Paper

Traditionally those of us who print letterpress on a small scale often used to beg or buy offcuts from commecial printers, few of whom went wholly litho until the 1970s. Since then papers for litho have become increasingly different to those suitable for letterpress. The latter, essentially soft, absorbent and spongy, allow type to sink in without excessively distorting the other side of the sheet. This enables one to achieve a decent impression from rather worn case type whose characters are no longer of precisely consistent height. Such papers are not suited to modern high-speed photolithography which demands hard non-absorbent surfaces which require less ink and don’t shed fibres on contact with plate-damping solutions.

With unworn type, newish rollers and near perfect distribution of ink and pressure it is possible to print kiss impression (ie no perceivable indentation) letterpress on such paper if it is smooth surfaced, although the slightest over-inking will result in a splodgy edge to the printed letters. Such relatively brittle papers, when given a textured or embossed surface and even those made to resemble a traditional laid paper, such as the modern version of Conqueror are, though, totally unsuited to letterpress and will quickly wear out ones type rather than accept a decent impression. Many current ‘prestige’ branded papers do not resemble in substance or character those produced under the same name thirty or more years ago: beware!

The days when one could find paper suitable for letterpress in a stationer’s shop are long gone.

For letterpress, choose paper with a soft, silky surface and a resilient core which allows type to bite without overly embossing the other side.

You don’t have to splurge on hand-made paper — mould-made paper, made on a slowly rotating wire-mesh drum is more consistent and therefore easier to print. Often made of similar raw materials, it is more affordable whilst generally of neutral ph and thus regarded as archivally permanent and will certainly outlast most modern mass-produced papers. Certain machine-made papers made on a wire-mesh conveyor belt, are of equal permanence and still less expensive. But avoid all hard, shiny, artificially textured stock.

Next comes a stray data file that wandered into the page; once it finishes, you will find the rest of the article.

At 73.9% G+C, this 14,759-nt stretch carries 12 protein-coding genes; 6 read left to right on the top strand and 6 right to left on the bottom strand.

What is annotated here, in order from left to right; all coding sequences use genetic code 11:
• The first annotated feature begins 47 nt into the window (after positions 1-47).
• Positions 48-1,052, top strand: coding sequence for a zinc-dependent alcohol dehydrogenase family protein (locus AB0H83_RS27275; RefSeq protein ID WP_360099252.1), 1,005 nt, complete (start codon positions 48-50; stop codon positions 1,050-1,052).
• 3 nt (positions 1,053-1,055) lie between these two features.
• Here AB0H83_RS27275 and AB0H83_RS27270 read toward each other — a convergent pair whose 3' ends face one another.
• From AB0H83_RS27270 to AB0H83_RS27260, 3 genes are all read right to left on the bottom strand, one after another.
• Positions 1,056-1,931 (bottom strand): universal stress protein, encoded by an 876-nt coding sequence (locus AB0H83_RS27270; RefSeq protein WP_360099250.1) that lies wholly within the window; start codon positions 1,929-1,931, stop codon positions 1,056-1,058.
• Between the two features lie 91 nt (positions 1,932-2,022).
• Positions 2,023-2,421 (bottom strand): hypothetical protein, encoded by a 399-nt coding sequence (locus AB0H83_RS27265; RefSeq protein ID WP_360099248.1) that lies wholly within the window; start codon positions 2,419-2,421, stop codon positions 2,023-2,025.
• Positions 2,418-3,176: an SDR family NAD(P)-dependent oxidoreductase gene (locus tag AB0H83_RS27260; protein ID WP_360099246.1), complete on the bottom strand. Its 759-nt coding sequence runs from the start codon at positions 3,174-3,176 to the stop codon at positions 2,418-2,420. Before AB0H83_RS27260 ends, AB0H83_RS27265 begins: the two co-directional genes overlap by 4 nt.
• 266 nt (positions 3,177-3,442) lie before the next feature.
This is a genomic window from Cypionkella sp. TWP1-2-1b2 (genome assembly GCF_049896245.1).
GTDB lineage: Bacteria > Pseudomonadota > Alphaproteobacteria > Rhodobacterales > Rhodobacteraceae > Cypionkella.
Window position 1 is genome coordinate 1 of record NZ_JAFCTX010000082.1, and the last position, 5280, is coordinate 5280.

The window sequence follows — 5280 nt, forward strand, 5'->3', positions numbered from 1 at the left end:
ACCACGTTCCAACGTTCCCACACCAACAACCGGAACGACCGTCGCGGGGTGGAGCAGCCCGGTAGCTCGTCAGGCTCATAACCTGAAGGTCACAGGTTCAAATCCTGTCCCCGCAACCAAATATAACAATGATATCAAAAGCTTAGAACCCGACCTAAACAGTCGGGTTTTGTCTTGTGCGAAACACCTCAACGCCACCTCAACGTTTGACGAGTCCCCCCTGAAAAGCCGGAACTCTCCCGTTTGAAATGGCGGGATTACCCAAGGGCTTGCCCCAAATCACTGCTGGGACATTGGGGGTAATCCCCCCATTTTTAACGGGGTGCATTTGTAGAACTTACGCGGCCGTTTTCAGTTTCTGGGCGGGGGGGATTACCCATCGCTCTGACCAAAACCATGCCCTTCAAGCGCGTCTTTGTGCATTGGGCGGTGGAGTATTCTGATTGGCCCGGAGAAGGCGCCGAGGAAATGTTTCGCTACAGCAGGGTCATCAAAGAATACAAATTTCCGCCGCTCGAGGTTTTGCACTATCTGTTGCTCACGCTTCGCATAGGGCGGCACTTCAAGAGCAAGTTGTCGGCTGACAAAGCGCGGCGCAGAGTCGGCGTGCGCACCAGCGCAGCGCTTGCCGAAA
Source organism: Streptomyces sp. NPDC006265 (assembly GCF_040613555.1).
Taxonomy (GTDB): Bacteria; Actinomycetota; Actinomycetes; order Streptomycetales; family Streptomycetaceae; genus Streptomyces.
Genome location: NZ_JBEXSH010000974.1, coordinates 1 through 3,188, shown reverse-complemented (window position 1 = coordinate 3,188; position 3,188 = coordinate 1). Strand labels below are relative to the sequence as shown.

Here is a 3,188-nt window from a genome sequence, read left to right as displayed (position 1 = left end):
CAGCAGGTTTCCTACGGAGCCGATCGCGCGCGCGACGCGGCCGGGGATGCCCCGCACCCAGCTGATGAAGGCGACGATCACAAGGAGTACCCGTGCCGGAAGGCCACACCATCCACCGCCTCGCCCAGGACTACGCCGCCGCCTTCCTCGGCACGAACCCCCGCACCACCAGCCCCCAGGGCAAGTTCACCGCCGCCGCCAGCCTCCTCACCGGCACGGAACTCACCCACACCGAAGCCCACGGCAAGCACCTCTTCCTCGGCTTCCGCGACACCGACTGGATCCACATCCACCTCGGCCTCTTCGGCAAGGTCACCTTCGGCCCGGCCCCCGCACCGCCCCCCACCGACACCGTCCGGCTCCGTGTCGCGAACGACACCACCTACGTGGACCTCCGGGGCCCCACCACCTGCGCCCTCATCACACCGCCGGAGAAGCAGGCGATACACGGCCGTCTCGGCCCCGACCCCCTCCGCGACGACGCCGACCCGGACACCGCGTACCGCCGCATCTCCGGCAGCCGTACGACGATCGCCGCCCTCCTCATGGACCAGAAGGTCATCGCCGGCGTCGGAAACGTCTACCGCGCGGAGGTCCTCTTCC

Most machine or mould-made paper has a definite grain direction; along the grain it is stiffer but easier to tear, across the grain it will more readily curl but is harder to tear. Book pages should have the grain vertical so that they open and lie properly, thus for a book project you need short-grain A4, which folded will give long-grain A5 pages. A ream of A4 will be enough for more than 200 eight-page pamphlets with an allowance for wastage.

Think in terms of 100 to 160 gsm-or thicker if you wish. Consider having a larger sheet cut down to approximately A4 size and using the offcuts for future projects.

Take the advice of a knowledgeable specialist paper merchant. Specialist paper-merchants, who will advise on and supply suitable paper in small sizes and quantities include-

  • Paper Resources Ltd., (Peter Gilbert and Simon Gillingham) Lower Mill House, Milton Road, Shipton Under Wychwood, OX7 6XU (telephone 01933 276 689)
  • John Purcell Paper, 15, Rumsey Road, London SW9 0TR (telephone 0207 737 5199) John Purcell’s catalogue indicates the suitability of each listed paper and includes an excellent four page article outlining the characteristics of all the classes of paper one is likely to wish to use.

This guide kindly contributed by John R Smith of the Old Forge Press. Originally appeared in the newsletter of the Oxford Guild of Printers